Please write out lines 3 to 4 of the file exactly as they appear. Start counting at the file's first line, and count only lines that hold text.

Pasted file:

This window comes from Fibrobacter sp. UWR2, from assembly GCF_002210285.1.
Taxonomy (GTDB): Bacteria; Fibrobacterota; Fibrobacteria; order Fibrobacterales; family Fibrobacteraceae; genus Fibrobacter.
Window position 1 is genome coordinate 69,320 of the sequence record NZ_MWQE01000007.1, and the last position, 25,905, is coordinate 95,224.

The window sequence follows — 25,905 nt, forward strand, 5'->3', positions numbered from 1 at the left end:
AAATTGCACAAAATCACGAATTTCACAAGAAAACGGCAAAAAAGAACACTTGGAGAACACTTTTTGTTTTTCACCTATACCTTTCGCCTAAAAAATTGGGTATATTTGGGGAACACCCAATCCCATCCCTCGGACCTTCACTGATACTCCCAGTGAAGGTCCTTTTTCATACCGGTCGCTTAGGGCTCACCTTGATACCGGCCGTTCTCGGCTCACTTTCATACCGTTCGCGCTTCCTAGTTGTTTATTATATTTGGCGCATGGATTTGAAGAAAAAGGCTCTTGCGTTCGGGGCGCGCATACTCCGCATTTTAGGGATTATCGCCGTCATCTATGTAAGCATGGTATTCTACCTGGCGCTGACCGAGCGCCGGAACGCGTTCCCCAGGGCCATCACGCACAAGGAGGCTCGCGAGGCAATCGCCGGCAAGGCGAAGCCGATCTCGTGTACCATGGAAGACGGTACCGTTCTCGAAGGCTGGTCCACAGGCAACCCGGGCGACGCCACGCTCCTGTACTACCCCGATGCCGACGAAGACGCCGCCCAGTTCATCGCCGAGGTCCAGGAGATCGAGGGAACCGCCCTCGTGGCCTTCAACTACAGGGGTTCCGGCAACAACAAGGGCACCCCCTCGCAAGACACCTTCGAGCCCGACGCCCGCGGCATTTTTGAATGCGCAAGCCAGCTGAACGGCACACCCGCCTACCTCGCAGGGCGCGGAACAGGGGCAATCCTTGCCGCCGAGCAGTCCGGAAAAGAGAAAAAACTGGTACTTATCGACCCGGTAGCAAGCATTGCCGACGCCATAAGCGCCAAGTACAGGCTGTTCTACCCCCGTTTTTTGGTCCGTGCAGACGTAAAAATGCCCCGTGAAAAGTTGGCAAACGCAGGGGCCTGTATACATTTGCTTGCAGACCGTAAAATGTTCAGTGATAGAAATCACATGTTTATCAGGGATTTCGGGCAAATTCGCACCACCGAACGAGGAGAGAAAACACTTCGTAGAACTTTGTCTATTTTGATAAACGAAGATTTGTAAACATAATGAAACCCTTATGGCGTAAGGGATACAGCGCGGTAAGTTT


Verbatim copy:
Window position 1 is genome coordinate 69,320 of the sequence record NZ_MWQE01000007.1, and the last position, 25,905, is coordinate 95,224.

The window sequence follows — 25,905 nt, forward strand, 5'->3', positions numbered from 1 at the left end: